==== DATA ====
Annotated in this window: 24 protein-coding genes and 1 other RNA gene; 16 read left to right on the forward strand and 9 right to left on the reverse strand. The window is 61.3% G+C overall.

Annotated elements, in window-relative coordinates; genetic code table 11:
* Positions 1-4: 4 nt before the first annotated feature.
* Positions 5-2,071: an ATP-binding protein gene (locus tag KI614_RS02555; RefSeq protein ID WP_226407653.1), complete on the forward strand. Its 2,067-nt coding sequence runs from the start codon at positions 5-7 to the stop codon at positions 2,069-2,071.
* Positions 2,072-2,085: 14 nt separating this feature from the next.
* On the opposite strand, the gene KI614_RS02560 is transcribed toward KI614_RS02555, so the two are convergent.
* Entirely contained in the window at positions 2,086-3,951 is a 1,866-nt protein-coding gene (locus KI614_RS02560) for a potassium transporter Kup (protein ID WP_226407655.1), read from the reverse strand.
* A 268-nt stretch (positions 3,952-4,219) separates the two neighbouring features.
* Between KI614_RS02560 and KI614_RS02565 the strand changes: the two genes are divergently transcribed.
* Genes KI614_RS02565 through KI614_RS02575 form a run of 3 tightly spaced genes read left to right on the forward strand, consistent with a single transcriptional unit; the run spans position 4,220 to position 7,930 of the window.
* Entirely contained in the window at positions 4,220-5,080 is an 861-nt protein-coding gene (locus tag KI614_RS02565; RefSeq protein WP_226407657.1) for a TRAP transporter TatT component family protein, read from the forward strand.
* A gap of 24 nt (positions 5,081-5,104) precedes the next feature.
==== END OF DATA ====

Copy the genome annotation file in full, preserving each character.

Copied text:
Annotated in this window: 24 protein-coding genes and 1 other RNA gene; 16 read left to right on the forward strand and 9 right to left on the reverse strand. The window is 61.3% G+C overall.

Annotated elements, in window-relative coordinates; genetic code table 11:
* Positions 1-4: 4 nt before the first annotated feature.
* Positions 5-2,071: an ATP-binding protein gene (locus tag KI614_RS02555; RefSeq protein ID WP_226407653.1), complete on the forward strand. Its 2,067-nt coding sequence runs from the start codon at positions 5-7 to the stop codon at positions 2,069-2,071.
* Positions 2,072-2,085: 14 nt separating this feature from the next.
* On the opposite strand, the gene KI614_RS02560 is transcribed toward KI614_RS02555, so the two are convergent.
* Entirely contained in the window at positions 2,086-3,951 is a 1,866-nt protein-coding gene (locus KI614_RS02560) for a potassium transporter Kup (protein ID WP_226407655.1), read from the reverse strand.
* A 268-nt stretch (positions 3,952-4,219) separates the two neighbouring features.
* Between KI614_RS02560 and KI614_RS02565 the strand changes: the two genes are divergently transcribed.
* Genes KI614_RS02565 through KI614_RS02575 form a run of 3 tightly spaced genes read left to right on the forward strand, consistent with a single transcriptional unit; the run spans position 4,220 to position 7,930 of the window.
* Entirely contained in the window at positions 4,220-5,080 is an 861-nt protein-coding gene (locus tag KI614_RS02565; RefSeq protein WP_226407657.1) for a TRAP transporter TatT component family protein, read from the forward strand.
* A gap of 24 nt (positions 5,081-5,104) precedes the next feature.